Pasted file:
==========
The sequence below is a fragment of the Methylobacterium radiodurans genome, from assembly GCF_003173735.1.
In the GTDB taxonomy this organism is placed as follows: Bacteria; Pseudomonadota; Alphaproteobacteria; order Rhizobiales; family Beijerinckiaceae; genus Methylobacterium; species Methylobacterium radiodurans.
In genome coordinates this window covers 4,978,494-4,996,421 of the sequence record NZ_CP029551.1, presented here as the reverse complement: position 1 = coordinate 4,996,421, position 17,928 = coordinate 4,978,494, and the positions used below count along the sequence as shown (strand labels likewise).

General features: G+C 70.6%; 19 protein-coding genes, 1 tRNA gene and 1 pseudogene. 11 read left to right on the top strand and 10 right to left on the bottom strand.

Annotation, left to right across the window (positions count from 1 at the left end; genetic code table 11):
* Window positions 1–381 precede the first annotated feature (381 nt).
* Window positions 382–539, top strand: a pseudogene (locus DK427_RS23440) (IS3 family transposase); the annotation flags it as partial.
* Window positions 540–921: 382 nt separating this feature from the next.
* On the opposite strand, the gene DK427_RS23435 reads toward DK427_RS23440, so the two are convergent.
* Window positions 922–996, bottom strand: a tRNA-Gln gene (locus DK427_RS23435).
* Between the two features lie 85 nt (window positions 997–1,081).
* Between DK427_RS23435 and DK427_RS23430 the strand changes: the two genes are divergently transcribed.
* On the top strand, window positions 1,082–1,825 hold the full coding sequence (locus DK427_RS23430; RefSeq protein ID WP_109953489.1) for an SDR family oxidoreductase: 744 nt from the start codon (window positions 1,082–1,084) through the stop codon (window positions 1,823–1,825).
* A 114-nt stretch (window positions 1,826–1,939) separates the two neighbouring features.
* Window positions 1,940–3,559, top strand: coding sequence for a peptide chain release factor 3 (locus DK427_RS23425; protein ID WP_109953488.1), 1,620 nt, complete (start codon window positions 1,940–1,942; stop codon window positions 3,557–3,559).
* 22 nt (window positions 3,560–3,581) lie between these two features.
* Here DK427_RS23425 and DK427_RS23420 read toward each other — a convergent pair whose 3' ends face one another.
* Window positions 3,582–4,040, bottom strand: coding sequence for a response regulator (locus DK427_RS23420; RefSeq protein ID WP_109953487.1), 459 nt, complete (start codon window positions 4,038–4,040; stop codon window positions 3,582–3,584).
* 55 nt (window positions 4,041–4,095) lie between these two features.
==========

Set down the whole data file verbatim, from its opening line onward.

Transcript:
The sequence below is a fragment of the Methylobacterium radiodurans genome, from assembly GCF_003173735.1.
In the GTDB taxonomy this organism is placed as follows: Bacteria; Pseudomonadota; Alphaproteobacteria; order Rhizobiales; family Beijerinckiaceae; genus Methylobacterium; species Methylobacterium radiodurans.
In genome coordinates this window covers 4,978,494-4,996,421 of the sequence record NZ_CP029551.1, presented here as the reverse complement: position 1 = coordinate 4,996,421, position 17,928 = coordinate 4,978,494, and the positions used below count along the sequence as shown (strand labels likewise).

General features: G+C 70.6%; 19 protein-coding genes, 1 tRNA gene and 1 pseudogene. 11 read left to right on the top strand and 10 right to left on the bottom strand.

Annotation, left to right across the window (positions count from 1 at the left end; genetic code table 11):
* Window positions 1–381 precede the first annotated feature (381 nt).
* Window positions 382–539, top strand: a pseudogene (locus DK427_RS23440) (IS3 family transposase); the annotation flags it as partial.
* Window positions 540–921: 382 nt separating this feature from the next.
* On the opposite strand, the gene DK427_RS23435 reads toward DK427_RS23440, so the two are convergent.
* Window positions 922–996, bottom strand: a tRNA-Gln gene (locus DK427_RS23435).
* Between the two features lie 85 nt (window positions 997–1,081).
* Between DK427_RS23435 and DK427_RS23430 the strand changes: the two genes are divergently transcribed.
* On the top strand, window positions 1,082–1,825 hold the full coding sequence (locus DK427_RS23430; RefSeq protein ID WP_109953489.1) for an SDR family oxidoreductase: 744 nt from the start codon (window positions 1,082–1,084) through the stop codon (window positions 1,823–1,825).
* A 114-nt stretch (window positions 1,826–1,939) separates the two neighbouring features.
* Window positions 1,940–3,559, top strand: coding sequence for a peptide chain release factor 3 (locus DK427_RS23425; protein ID WP_109953488.1), 1,620 nt, complete (start codon window positions 1,940–1,942; stop codon window positions 3,557–3,559).
* 22 nt (window positions 3,560–3,581) lie between these two features.
* Here DK427_RS23425 and DK427_RS23420 read toward each other — a convergent pair whose 3' ends face one another.
* Window positions 3,582–4,040, bottom strand: coding sequence for a response regulator (locus DK427_RS23420; RefSeq protein ID WP_109953487.1), 459 nt, complete (start codon window positions 4,038–4,040; stop codon window positions 3,582–3,584).
* 55 nt (window positions 4,041–4,095) lie between these two features.